Society / Featured Parties

Inside the Crystal Charity Ball, the Glittering Jewel of Dallas’ Social Season

The Spirits and Fashion Were Bright

BY

Union Jack was ringing and the call was heard by the Dallas black-tie masses. “Peace, Love & London” was the theme of the 2021 Crystal Charity Ball, chaired by Leslie Diers, and after a year off due to COVID, more than 1,500 guests were eager to dance the night away.

Diers was ready to greet guests after they had passed by the Beefeaters standing guard in the magically transformed Hilton Anatole that resembled Buckingham Palace. The evening harkened back to the days of the swinging sixties and the original fab four, The Beatles. All due to the talents of ball designer Tom Addis and floral designer Junior Villanueva of the Garden Gate, landscape design by Paul Fields of Lambert’s, and the dedication of decorations chairman Ola Fojtasek.

The main attraction of the evening, however, was the dresses. Hardly a demure or minimal frock was present.

Too many  favorites to mention, but here are an assortment that did catch my eye more than once: Bela Cooley adorned in such plumage (a Marchesa gown), I thought a strong breeze might have made her take flight. And complemented by a suite of jewelry she had recently scored at Grange Hall. One of my new favorite girls? Hilary. I simply knew her by her first name that night. (Later after texting I found out her last name is Pisor.) Apparently, she is from Chicago and is yet another intriguing new transplant to our fair hamlet. She was on the arm (covered with a fur trim stripe) of the always-It-boy in my book, Kyle Branch from Forty Five Ten. Pisor looked holiday-appropriate in a sparkling silver Dries Van Noten gown that resembled an ornament.

Piper Wyatt came with a good read — I mean yet another Olympia Tan clutch (this one titled “Diamonds Are Forever”) to add to her ever growing library of chic evening bags. CCB committee member Melinda Knowles looked soigné as always but kept her tasks in mind when selecting her Talbot Runhof Couture blue gown since it had pockets large enough for pens and other needed items.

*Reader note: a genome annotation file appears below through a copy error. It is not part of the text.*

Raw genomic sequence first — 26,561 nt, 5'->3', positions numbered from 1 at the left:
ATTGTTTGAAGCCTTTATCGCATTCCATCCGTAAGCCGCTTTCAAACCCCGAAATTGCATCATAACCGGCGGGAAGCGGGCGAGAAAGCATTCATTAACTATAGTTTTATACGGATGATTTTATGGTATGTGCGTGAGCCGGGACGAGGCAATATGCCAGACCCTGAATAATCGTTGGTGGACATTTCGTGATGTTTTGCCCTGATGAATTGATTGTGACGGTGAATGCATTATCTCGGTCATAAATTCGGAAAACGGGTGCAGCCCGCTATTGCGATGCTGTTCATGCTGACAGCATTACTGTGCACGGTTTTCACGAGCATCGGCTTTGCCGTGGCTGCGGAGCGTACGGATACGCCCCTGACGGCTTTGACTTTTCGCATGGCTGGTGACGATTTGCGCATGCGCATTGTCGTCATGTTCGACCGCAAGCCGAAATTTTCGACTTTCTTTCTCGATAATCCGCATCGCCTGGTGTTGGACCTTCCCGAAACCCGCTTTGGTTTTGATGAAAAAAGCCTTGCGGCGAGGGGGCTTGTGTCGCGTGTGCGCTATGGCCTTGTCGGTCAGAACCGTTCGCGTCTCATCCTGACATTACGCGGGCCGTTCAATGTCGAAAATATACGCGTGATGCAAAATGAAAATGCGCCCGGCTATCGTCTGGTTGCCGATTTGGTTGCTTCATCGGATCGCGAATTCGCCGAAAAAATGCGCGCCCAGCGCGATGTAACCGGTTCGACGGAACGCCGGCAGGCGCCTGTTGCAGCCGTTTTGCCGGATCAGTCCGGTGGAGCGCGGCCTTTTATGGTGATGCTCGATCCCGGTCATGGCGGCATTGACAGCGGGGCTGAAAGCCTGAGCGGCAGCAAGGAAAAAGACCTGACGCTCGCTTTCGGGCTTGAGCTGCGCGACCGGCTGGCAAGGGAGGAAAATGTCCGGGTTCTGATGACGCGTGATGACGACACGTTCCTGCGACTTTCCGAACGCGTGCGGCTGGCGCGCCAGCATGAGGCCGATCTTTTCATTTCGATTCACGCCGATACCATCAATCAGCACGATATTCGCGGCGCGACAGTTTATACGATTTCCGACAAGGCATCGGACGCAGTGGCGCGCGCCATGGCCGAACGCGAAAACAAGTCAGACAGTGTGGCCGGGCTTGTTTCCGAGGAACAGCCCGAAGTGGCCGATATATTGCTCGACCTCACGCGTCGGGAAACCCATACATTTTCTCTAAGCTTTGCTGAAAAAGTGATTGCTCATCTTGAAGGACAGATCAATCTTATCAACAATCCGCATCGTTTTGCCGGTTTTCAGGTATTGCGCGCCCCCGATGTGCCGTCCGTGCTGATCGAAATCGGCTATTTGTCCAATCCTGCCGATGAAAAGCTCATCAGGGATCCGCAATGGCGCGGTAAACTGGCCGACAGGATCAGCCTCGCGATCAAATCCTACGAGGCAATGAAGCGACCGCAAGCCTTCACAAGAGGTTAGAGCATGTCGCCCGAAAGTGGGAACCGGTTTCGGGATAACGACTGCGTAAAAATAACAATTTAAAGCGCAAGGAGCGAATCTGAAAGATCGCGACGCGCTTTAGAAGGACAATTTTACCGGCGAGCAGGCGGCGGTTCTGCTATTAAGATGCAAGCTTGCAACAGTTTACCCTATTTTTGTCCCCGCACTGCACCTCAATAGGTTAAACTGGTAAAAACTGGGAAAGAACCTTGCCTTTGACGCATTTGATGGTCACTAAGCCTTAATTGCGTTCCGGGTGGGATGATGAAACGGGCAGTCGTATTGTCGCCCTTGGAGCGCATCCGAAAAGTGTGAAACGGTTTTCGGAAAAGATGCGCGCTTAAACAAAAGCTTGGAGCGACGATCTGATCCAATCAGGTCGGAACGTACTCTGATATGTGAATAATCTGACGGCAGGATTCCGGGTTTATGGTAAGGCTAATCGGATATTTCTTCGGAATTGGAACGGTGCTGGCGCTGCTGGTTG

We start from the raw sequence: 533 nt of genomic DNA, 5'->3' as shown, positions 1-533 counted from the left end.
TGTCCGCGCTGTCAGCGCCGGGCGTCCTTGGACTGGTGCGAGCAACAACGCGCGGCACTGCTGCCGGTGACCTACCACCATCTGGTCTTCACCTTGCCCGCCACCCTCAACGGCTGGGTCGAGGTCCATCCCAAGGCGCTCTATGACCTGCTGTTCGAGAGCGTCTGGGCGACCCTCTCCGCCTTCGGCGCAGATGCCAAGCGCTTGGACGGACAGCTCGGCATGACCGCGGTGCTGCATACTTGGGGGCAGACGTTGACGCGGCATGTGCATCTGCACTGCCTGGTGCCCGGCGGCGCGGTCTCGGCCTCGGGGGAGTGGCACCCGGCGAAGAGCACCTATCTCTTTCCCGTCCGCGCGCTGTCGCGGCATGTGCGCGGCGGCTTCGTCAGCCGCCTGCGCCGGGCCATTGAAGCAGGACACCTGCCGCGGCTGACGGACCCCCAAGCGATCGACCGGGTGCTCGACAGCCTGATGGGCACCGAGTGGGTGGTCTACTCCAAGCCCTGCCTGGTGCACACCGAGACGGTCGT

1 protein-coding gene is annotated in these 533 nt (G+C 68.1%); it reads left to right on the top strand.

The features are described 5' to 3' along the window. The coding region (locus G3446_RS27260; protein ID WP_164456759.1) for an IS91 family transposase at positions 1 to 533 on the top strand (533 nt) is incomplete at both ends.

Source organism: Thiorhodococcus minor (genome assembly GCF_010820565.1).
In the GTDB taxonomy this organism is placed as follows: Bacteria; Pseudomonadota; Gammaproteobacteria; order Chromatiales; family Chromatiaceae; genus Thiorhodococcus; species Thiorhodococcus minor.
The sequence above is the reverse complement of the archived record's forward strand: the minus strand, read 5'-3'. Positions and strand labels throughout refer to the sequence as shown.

Color theme of the evening? Well, green is apparently the new black as seen on Janie Condon and Claire Emmanuelson. Maggie Kipp, who was awash with tie-dye sequins, shared “this dress is frivolous, free, and joyous just like I imagine life was like in ’60s London.” A few girls chose Patti Flowers-designed creations that evening, including the always effervescent Lisa Cooley and Ola Fojtasek.

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At the appointed hour, 9pm, the grand doors to the Chantilly Ballroom opened to a gloriously set and lively scene. Performers from the Broadway show “Live and Let Die,” including a singer who was the spitting image of a baby-faced Paul McCartney, got the crowd going with a 40-minute segment featuring dancers (students from the Booker T. Washington High School for the Performing and Visual Arts) clad in Union Jack shifts and go-go boots. With the party in full swing, they transitioned to the 24-piece band, Simply Irresistible, who kept guests dancing until close to 1 am.

Later in the evening, I spied Christy Berry from across the dimly lit ballroom in a flowy Tiffany blue chiffon gown. She gets the distinction of receiving the most Uber-glamorous vintage vibe award. “Who designed it?” I posed. “Nardos of course. You know I always wear Nardos and by the way, Nardos is here.”

The evening was a smashing success and celebration of the committee’s year-long campaign to raise $5.3 million for eight Dallas children’s charities: Baylor Scott & White Foundation; Café Momentum; Dallas CASA; Dallas Children’s Advocacy Center; Dallas Symphony Association; Network of Community Ministries; Phoenix House Texas and Texas Scottish Rite Hospital for Children.

Others spotted careening around the dance floor included April Manson with handsome husband Jeff Manson in tow (they had just hopped off the new JSX Service from Austin, where they now reside); Annette Simmons (who donated $1 million for the 12th consecutive year) and husband Jerry FronterhouseTasha Leilani; fashion designer and style influencer Hanh Merriman with her husband Mike Merriman; representing Neiman Marcus Marjon Henderson and Teresa Heidt; Moody Foundation president Francie Moody-Dahlberg and husband Kevin (Moody Foundation was also a $1million-plus donor); Reed RobertsonTJ Griffin; a group from the Forty Five Ten team — Jordan Jones Munoz and Robin Wilkes; Robert Wetherly; Luis Araujo; Amy Green; Myrna and Bob SchlegelChristopher Wood; and 2020 ball chairman Tucker Enthoven and her family who were seated at a “king’s table” for 12 as a tribute to the ball that was cancelled last year due to COVID.

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